As we have seen, there are different “patronage” models: they can be donations for promoting the project or small investments in exchange for rewards such as having access to the product or service in which they invest, or investments in exchange for shares in the entrepreneur’s startup.
4. The digital platform
In this context, the fourth piece in this ecosystem becomes increasingly essential: the technology platform that makes it possible for the other pieces in the mechanism to work, i.e. matching supply and demand, with their specific features, in a market that is becoming less and less “shadowy”. This technology platform matches the incentives of the entrepreneurs and investors, while reducing the risks thanks to the support of technology.
This platform is the basis of the boom of this alternative ecosystem: the entrepreneurs can access funding that would be very difficult to obtain on the traditional market and, through the platform, can receive input from third parties about their project. Meanwhile, the investors can look for new investment opportunities and take part in the creation of a new project.
One of the disadvantages that must be mentioned is the risk taken by the entrepreneurs by having to publicly set out their projects and their business strategy without having finished it; while the investors run the risk of seeing how their business bet fails.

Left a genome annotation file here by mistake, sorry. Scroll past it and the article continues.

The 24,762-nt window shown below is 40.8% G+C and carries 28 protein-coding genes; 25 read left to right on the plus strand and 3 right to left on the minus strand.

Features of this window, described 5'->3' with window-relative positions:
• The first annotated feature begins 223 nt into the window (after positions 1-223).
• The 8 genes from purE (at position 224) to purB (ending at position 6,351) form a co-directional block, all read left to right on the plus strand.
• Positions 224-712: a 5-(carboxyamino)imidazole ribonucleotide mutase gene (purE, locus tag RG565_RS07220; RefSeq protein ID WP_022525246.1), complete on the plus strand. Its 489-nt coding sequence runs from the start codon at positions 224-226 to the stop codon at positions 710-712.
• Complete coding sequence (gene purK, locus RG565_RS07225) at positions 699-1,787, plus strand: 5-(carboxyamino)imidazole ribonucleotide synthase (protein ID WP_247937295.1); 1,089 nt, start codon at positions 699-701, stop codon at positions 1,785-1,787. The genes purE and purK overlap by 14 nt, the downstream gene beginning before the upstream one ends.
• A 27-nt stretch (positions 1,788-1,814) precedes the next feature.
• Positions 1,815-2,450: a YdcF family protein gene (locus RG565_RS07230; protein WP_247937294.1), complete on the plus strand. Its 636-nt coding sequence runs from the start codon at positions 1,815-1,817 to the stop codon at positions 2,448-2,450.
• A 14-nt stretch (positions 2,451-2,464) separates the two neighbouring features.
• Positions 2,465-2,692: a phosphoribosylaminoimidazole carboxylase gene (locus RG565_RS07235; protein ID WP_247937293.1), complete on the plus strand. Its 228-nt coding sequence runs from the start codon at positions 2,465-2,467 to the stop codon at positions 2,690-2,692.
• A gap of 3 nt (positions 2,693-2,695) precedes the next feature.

In turn, the platforms, as new market referees, have to ensure the quality of the projects they announce and, therefore, enhance their risk selection and management mechanisms. The goal of building loyalty and attracting more investors and their benefits are the fees and commissions.
The less stringent regulation of these markets and the higher degree of informality with which many of the platforms operate increase the liquidity and solvency risks faced by the investors”.
The operating rules for this ecosystem have not yet been established and are not as transparent as they should be for mitigating the risks of the investments. There is some uncertainty regarding the legislation to be applied to this alternative funding market, which in its early stages has developed with no specific regulation, hence the nickname “shadow banking”.
The less stringent regulation of these markets and the higher degree of informality with which many of the platforms operate increase the liquidity and solvency risks faced by the investors. The lack of transparency and the information asymmetry between entrepreneurs and investors is much larger than on the strictly regulated traditional financial market.
In fact, specific regulations are beginning to emerge in the countries where this alternative funding system has developed more strongly, that regulate this activity by attempting, on the one hand, to protect unqualified investors and, on the other, to make it easier to access funding, especially for startups or small businesses, which find it difficult to fund themselves through more traditional channels.
Other interesting stories